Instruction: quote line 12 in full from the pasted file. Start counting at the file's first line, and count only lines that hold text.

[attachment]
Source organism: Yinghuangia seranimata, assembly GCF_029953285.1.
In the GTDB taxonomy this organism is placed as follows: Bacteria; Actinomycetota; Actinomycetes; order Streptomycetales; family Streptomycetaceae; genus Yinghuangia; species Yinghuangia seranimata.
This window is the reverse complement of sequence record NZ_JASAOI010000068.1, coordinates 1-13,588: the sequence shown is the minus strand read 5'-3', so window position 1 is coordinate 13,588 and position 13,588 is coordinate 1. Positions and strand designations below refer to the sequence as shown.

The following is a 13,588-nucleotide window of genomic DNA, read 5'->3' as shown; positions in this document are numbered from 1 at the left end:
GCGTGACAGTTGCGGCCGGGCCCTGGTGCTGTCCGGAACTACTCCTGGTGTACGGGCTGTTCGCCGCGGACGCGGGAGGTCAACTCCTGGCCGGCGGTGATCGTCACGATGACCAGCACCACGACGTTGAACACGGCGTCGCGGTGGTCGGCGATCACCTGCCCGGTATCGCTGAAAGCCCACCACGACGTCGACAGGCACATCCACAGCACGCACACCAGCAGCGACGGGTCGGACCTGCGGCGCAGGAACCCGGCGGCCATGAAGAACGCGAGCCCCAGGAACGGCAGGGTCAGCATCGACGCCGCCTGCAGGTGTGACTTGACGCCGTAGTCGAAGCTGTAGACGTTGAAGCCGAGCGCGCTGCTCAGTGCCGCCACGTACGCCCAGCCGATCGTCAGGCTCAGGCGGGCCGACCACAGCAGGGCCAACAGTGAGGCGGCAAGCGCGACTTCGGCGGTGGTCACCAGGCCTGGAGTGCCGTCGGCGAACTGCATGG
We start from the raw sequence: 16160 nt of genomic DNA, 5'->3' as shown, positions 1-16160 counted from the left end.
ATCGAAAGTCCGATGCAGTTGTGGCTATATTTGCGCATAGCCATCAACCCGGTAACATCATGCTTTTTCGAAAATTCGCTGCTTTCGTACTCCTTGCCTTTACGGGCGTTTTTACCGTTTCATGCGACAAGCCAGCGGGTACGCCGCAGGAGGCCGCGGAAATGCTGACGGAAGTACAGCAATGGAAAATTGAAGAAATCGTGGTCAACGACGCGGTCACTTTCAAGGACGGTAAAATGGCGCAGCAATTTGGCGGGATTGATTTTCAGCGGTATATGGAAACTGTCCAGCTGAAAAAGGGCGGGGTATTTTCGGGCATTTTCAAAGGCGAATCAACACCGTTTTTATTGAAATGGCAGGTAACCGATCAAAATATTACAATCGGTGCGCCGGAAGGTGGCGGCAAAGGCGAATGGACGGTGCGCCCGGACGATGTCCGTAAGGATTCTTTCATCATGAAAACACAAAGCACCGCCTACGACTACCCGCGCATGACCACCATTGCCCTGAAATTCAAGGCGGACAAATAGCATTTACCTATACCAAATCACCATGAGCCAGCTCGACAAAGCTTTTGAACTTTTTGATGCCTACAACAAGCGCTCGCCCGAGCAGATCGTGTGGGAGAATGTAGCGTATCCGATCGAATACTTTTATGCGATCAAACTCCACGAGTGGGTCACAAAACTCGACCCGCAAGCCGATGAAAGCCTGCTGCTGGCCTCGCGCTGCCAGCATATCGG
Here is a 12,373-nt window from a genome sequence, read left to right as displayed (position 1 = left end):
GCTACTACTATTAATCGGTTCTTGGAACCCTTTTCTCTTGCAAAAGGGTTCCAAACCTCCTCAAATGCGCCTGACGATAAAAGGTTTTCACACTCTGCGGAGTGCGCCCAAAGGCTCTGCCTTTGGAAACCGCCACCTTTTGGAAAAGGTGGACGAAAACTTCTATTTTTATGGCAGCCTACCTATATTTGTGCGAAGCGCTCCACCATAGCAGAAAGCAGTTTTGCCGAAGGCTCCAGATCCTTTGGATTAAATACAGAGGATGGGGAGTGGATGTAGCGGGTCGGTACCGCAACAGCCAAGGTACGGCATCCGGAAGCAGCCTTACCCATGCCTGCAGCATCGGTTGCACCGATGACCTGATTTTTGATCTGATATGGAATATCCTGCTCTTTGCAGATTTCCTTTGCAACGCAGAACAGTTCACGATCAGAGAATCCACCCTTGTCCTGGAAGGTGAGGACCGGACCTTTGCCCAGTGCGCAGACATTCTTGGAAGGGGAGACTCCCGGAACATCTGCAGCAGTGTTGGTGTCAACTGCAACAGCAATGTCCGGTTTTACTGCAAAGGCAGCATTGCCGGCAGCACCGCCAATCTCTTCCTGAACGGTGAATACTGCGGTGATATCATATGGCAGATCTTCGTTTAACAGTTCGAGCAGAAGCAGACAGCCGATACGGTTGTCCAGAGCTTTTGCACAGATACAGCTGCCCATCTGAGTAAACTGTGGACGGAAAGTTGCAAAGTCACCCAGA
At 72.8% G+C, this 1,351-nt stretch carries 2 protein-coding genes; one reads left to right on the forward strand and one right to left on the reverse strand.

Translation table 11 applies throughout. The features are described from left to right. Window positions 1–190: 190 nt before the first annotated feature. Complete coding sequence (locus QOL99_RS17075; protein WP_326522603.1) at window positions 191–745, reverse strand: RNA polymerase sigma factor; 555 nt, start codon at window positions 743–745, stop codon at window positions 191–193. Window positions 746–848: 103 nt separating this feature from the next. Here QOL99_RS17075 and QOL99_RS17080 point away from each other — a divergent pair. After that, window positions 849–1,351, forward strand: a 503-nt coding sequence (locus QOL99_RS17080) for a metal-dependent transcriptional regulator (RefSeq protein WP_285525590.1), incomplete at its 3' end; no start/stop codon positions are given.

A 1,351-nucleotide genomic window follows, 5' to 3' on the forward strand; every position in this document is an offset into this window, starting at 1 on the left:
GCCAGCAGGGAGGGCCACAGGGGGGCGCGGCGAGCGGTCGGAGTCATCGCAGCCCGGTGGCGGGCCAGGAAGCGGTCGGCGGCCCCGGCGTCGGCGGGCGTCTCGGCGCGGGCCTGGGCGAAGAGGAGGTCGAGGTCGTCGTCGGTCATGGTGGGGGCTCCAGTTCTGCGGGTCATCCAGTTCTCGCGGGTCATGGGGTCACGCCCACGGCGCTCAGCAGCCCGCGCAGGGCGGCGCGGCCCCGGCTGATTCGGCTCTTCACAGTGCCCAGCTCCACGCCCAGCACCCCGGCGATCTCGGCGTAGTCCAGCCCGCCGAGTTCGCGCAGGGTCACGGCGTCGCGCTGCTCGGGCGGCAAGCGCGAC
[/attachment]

A 1,351-nucleotide genomic window follows, 5' to 3' on the forward strand; every position in this document is an offset into this window, starting at 1 on the left: